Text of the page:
Attempts to develop an image of warfare that simultaneously reflects the human ideal are linked to the imperative of creating a space within which suffering and terror can be experienced by the victim and located and spatially assessed by the viewer. These images are based on the assumption that an antiwar mentality will never emerge without such an anachronistic framework. The modern technological definition of warfare, however, has no room for experience and reduces time, space, and motion to abstract mathematical and physical quantities that enter into calculable operations. … Compared with this mathematical-strategic construction, the image that most antiwar films create of a space constituted by fighting, suffering, and dying soldiers is an anachronistic image designed as a life support system for a threatened moral position.

… It might … remain the task of film and the electronic media to fill in the empty space and counterbalance the technological vision of pure war. In the apparent absence of any justification other than that of an anachronistic morality it seems unlikely, however, that the image of the human face will have an impact on the self-regulating system of technology. Attempts aimed at an education of the senses have remained marginal, and a more powerful project of a new aesthetic seems unlikely to emerge.




  1. Two thoughts come to mind: first, the insidious development of video game warfare, i.e. drones and smart bombs, extends the concept in an interesting way. Indeed, the “space” through which a drone flies is often entirely intact (vs the moonscape of WWI); however, the physical remoteness and security of the “pilot” makes for a strange morality. Take this disturbing video. I think I hear the word “boys school.” How does the person in California handling the joystick on this attack know that these are terrorists? Where is any moral accountability? On the other hand, Tibbets stated “…I sleep clearly every night.”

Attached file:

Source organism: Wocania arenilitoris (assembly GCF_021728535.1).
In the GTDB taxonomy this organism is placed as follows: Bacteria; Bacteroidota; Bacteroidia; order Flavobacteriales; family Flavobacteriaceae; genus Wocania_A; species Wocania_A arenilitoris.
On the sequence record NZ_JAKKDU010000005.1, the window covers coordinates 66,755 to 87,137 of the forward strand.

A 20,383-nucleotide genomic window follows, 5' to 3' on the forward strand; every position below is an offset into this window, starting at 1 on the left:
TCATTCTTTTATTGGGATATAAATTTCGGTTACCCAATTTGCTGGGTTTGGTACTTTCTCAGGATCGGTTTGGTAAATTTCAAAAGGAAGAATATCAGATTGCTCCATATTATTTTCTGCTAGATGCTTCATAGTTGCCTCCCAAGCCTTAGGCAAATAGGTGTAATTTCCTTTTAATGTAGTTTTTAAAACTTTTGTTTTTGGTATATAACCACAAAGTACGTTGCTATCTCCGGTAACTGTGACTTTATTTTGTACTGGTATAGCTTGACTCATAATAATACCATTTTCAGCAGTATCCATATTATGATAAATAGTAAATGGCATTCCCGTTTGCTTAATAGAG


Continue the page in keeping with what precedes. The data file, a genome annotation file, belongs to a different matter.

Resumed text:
Secondly the landscape around http://web.telia.com/~u58602288/index.htm is now peaceful, rolling hills (a little more rolling than usual, but that is getting better). So is Chickamauga battlefield. It is strange to go to an outdoor evening conference where so many men died. You don’t even think of it. Of course I think Matthew Brady did a good job of connecting the horrors of war with humanity. Maybe not.

    Comment by Dr. C. — December 27, 2009 @ 4:59 pm

  2. The Economist recently had an article about how technology is now flowing from the civilian to the military rather than the reverse. Also, I’m sure that ideas gleaned from video games are framing how pursuit and targeting might “best” be developed.

    On the Civil War, Alan Trachtenberg (a well-known writer on photography theory) has argued that the photographic portrayal of the Civil War was/is highly misleading. That the divide between the making and the seeing of the pictures, and the myths and ideology that they were/are used to support by those who came to possess them were/are not … innocent.

    Comment by unrealnature — December 28, 2009 @ 2:22 pm

  3. I don’t know. There isn’t much myth in the Brady picture of dead bodies at Antietam. I suppose if one harbored residual feelings about Yanks and Rebs one would either gloat or get mad. On the other hand, these Dead, particularly to have died so miserably, should sober any soul.

    Comment by Dr. C. — January 2, 2010 @ 1:23 pm